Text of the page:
List of Operators ↓
This chapter contains operators for smoothing filters. Further information about filtering can be found at the introduction to the chapter Filters.
Smoothing operators are filters that help to suppress noise in an image. For this purpose it is assumed, that in the undisturbed or true image the gray value of a given data point does not completely differ from its surroundings, ideally even varies only little. Thus, to suppress noise, it can be useful to replace the measured gray value with an estimate based on surrounding data points. Such an estimate can be done in different ways, so HALCON provides different smoothing operators.
The operators differ in speed and suitability for different kinds of noise.
Information like the complexity (runtime dependence on the image size)
is, if available, given in the operator reference.
While most operators treat a single image,
some can process depending images
(e.g., multichannel filters like
or edge-preserving filters like
, which additionally use guidance images).
Please note that some filters have both possibilities and more information
is given in the specific operator reference.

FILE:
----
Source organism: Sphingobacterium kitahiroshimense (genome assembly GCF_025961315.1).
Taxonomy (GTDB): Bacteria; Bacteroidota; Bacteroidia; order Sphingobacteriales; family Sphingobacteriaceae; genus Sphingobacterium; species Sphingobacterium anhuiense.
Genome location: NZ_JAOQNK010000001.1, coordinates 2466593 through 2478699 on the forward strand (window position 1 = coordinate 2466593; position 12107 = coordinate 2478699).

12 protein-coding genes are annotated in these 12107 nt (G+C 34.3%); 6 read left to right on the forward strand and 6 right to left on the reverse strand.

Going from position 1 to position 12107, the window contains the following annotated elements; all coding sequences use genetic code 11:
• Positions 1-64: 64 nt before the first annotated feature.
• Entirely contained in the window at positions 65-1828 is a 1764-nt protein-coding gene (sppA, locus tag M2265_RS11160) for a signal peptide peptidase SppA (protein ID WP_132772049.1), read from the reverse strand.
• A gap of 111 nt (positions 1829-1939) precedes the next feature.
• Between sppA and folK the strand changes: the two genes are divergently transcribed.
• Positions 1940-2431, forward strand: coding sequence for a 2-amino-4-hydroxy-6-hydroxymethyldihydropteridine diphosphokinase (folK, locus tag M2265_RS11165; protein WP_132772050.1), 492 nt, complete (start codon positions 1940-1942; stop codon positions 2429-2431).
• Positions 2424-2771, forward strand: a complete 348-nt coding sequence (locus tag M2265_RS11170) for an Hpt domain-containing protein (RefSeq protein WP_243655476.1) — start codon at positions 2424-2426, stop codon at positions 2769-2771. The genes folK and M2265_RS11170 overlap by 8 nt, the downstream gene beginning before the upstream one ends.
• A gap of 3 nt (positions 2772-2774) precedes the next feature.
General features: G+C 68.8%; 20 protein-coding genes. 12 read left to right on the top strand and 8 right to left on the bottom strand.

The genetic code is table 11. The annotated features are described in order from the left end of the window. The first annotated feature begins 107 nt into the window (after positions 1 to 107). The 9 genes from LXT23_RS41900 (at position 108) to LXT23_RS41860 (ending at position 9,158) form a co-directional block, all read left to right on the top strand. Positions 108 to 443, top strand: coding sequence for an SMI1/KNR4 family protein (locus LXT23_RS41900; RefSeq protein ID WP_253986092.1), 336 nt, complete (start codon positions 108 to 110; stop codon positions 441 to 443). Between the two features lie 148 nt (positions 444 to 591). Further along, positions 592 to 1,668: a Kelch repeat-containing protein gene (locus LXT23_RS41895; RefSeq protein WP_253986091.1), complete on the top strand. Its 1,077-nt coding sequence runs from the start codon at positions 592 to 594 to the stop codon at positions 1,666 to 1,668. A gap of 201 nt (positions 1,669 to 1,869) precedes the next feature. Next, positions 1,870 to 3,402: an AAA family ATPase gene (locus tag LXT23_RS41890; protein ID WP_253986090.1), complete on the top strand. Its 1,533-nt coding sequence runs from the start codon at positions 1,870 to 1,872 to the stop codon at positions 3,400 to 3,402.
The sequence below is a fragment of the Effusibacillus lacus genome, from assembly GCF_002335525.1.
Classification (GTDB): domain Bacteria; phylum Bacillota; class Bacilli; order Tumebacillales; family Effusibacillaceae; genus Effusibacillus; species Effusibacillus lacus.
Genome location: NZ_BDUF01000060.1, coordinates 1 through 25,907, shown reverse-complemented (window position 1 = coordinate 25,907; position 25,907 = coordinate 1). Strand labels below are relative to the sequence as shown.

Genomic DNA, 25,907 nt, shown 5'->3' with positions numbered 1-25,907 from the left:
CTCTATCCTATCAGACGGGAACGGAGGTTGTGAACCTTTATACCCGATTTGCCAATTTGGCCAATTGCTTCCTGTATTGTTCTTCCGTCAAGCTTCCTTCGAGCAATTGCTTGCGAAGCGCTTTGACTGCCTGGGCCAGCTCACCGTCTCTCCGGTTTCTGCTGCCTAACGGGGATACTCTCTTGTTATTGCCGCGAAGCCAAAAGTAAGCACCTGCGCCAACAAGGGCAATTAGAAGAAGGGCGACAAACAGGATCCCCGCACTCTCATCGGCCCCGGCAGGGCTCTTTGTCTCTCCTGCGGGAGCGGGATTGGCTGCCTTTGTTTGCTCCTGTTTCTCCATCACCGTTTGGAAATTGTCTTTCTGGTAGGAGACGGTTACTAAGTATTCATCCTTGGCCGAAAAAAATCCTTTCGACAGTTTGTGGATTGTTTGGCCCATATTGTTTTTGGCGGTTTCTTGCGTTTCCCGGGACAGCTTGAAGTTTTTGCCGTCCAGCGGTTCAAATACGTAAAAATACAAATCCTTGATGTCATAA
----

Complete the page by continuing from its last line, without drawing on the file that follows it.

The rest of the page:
These smoothing filters apply their smoothing function on each channel of the input image separately and return a smoothed image with the same number of channels. In the following table we list implemented variants of smoothing filters for a single image with random noise and apply them for three different variants of random noise. The images in the table shall give an idea of the operators capability, but please note that the smoothed images highly depend on the input parameters and the individual image for every operator. For comparison, the different noisy images without filtering are given in the first row of the table. The undisturbed image without noise is shown in the following figure ((1) the full image as well as (2) its part by means of which possible effects on edges and remains from Salt & Pepper noise are visualized more clearly).
|(1) Undisturbed image, (2) part of the image chosen for the visualization of the filter capabilities|
We marked filters recommended due to their special suitability concerning speed (S), edge-preservation (E), or a compromise between these two (C). The numbers in square brackets refer to further information that is given in a list below the table.
|White Noise||Gaussian Noise||Salt & Pepper Noise||Time||Alternatives|
||11 | 51|